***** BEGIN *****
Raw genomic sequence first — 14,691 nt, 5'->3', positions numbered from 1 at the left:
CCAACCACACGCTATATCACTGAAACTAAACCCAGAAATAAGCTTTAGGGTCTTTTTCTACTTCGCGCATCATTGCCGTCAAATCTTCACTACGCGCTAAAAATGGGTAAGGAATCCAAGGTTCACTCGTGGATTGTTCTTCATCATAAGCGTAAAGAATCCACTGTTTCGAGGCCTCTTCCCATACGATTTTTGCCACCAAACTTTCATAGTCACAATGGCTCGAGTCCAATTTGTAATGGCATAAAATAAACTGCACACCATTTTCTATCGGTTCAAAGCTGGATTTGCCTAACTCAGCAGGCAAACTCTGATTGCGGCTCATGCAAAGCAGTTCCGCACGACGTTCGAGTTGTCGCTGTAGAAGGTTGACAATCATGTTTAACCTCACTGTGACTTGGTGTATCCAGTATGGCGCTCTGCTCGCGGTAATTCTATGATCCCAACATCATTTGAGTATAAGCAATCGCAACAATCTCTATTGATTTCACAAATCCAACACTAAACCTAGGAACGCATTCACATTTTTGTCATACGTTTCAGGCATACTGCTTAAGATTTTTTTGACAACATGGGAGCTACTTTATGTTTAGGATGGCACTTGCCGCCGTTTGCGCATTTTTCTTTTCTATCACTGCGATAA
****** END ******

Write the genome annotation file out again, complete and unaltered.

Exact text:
Raw genomic sequence first — 14,691 nt, 5'->3', positions numbered from 1 at the left:
CCAACCACACGCTATATCACTGAAACTAAACCCAGAAATAAGCTTTAGGGTCTTTTTCTACTTCGCGCATCATTGCCGTCAAATCTTCACTACGCGCTAAAAATGGGTAAGGAATCCAAGGTTCACTCGTGGATTGTTCTTCATCATAAGCGTAAAGAATCCACTGTTTCGAGGCCTCTTCCCATACGATTTTTGCCACCAAACTTTCATAGTCACAATGGCTCGAGTCCAATTTGTAATGGCATAAAATAAACTGCACACCATTTTCTATCGGTTCAAAGCTGGATTTGCCTAACTCAGCAGGCAAACTCTGATTGCGGCTCATGCAAAGCAGTTCCGCACGACGTTCGAGTTGTCGCTGTAGAAGGTTGACAATCATGTTTAACCTCACTGTGACTTGGTGTATCCAGTATGGCGCTCTGCTCGCGGTAATTCTATGATCCCAACATCATTTGAGTATAAGCAATCGCAACAATCTCTATTGATTTCACAAATCCAACACTAAACCTAGGAACGCATTCACATTTTTGTCATACGTTTCAGGCATACTGCTTAAGATTTTTTTGACAACATGGGAGCTACTTTATGTTTAGGATGGCACTTGCCGCCGTTTGCGCATTTTTCTTTTCTATCACTGCGATAA